World News Briefs For Friday, 22 November 2019
Hello Australia!! - An Israeli prosecutor decides on Prime Minister Benjamin Netanyahu - Yet another Latin American country puts pressure on its leader - An impeachment witness warns US Republicans - And more in your CareerSpot Global News Briefs:
It's another dangerous days of bushfires in Australia, and here are the links to click for the latest information: South Australia Country Fire Service; Victoria Country Fire Authority; click through for the Queensland Rural Fire Service; And the New South Wales Rural Fire Service also has relevant maps and information. Stay safe out there.
There is a health crisis in the DR Congo that the big news services seem to be missing: The United Nations World Health Organization (WHO) says that Measles has killed nearly 5,000 people this year and has spread to every province in the country. A quarter million people have been infected this year alone. The Measles epidemic has killed twice as many people as the simultaneous Ebola outbreak, which has logged 3,298 infections in 15 months, 2,196 of them fatal. A government effort to get the Measles vaccine to 800,000 kids has been bogged down by attacks on health care workers in areas where armed groups are fighting, a general lack of access to healthcare, and the country's poor infrastructure.
What's going on with all this unrest in South America?
Hundreds of thousands of Colombians hit the streets in a general strike to oppose the deeply unpopular government of conservative president Ivan Duque, the latest South American country to have second thoughts after electing a US-backed blowhard whose approval rating has plunged to 26 percent. Pensioners, students, teachers and union members joined marches across the country as police helicopter whirled over head and riot cops fired teargas and shot water cannons into the crowds. They want a return to the peace process with Leftist rebels, which Duque opposed. Other accuse Duque of failing to protect social leaders and indigenous people, who are being murdered at alarming rates since he took office last year.
Protests continue against right-wing Chilean President Sebastian Pinera; Indigenous groups in Bolivia are braving deadly police violence to oppose the coup that forced President Evo Morales; Argentina's new Leftist President Alberto Fernandez takes the reigns on 10 December after voters there rejected their IMF-friendly, austerity-loving incumbant Mauricio Macri after just one term. Protesters secured big concessions from Ecuador's government earlier this year. But the most recent US-backed coup attempt in Venezuela is still dead in the water. It's almost as if there's a theme going on there. Tick tock, Jair Bolsonaro, tick tock.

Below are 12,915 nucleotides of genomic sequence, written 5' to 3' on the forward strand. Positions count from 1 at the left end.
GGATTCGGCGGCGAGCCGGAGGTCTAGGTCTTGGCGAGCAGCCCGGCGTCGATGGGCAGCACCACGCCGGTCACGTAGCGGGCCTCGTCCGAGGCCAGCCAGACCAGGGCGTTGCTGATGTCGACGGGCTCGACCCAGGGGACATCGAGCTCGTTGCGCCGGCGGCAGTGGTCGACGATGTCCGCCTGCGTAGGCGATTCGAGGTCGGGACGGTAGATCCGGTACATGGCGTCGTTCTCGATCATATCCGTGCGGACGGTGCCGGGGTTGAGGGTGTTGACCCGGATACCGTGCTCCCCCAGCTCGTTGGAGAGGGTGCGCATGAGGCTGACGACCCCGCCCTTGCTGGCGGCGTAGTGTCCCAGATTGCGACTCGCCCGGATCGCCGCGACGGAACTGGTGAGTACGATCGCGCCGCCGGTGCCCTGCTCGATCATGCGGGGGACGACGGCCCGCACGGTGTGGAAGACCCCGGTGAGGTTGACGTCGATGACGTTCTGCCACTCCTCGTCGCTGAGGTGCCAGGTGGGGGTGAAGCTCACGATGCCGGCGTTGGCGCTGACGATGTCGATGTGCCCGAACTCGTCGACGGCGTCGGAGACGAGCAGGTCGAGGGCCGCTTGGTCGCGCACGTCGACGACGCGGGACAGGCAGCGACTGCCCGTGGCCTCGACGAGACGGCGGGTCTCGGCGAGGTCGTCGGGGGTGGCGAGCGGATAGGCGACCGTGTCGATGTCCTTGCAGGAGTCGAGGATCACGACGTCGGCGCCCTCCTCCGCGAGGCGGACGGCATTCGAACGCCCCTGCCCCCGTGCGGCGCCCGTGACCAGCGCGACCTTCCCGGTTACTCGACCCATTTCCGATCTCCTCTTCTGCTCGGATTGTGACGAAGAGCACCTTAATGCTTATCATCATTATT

Benjamin Netanyahu has become the first Israeli Prime Minister to be charged in office, in his case with bribery, fraud, and breach of trust in three corruption cases. Prosecutors allege Netanyahu allegedly took gifts from wealthy businessmen and dispensed favors to try to get more positive press coverage. Netanyahu angrily denounced the charges as an "attempted coup", blaming them on a "tainted" process. But Attorney General Avichai Mendelblit said he made the decision to indict the prime minister "with a heavy heart, but wholeheartedly", and defended witnesses who have been attacked by the Netanyahu government: "These people acted out of proper motives."
Testimony at the US House Intelligence Committee looking into Donald Trump's quid pro quo in Ukraine began with a stinging rebuke from one of the witnesses: Former White House official Fiona Hill, one of the world's foremost experts on Eastern Europe, took aim at Republicans trying to spread a "false political narrative" that it was Ukraine that interfered in the 2016 presidential election and not Russia: "I would ask that you please not promote politically driven falsehoods that so clearly advance Russian interests," she said. Ms. Hill testified that she heard the now-infamous phone conversation in which Trump asked Ambassador Gordon Sondland if Ukraine was going to investigate his political rival Joe Biden which she referred to as a "domestic political errand".
Also, the counselor for political affairs at the US embassy in Ukraine David Holmes testified that the embassy's work "became overshadowed by a political agenda being promoted by former New York City Mayor Rudy Giuliani and a cadre of officials operating with a direct channel to the White House." Late in the day, House Intelligence Committee Chairman Adam Schiff indicated that the Democrats are getting ready to move from "investigation" to "impeachment".
While a jury of US citizens acquitted a border activist whom the Feds wanted to jail for giving water to thirsty people in the desert, a judge in the same state of Arizona decided there'd be no jail time for the US Border Patrol agent who deliberately struck an immigrant with his truck and then lied about it in paperwork. Instead, 39-year old Matthew Bowen will get three years probation and will likely have to pay more than US$8,000 restitution to Antolin Rolando Lopez-Aguilar, a Guatemalan undocumented migrant, who is unable to pay for needed physical therapy for injuries to his hands, knees, and back due to lack of money.
French authorities are performing DNA tests on 67 hunting dogs to determine which ones attacked a 29-year old pregnant woman, mauling her to death. Prosecutors say Elisa Pilarski phoned her partner shortly before the attack to complain about "threatening dogs" in the Retz forest northeast of Paris. Hunting associations have denied they could be to blame - but if the DNA matches an owner's dogs, prosecutors could charge that person with manslaughter due to carelessness or negligence.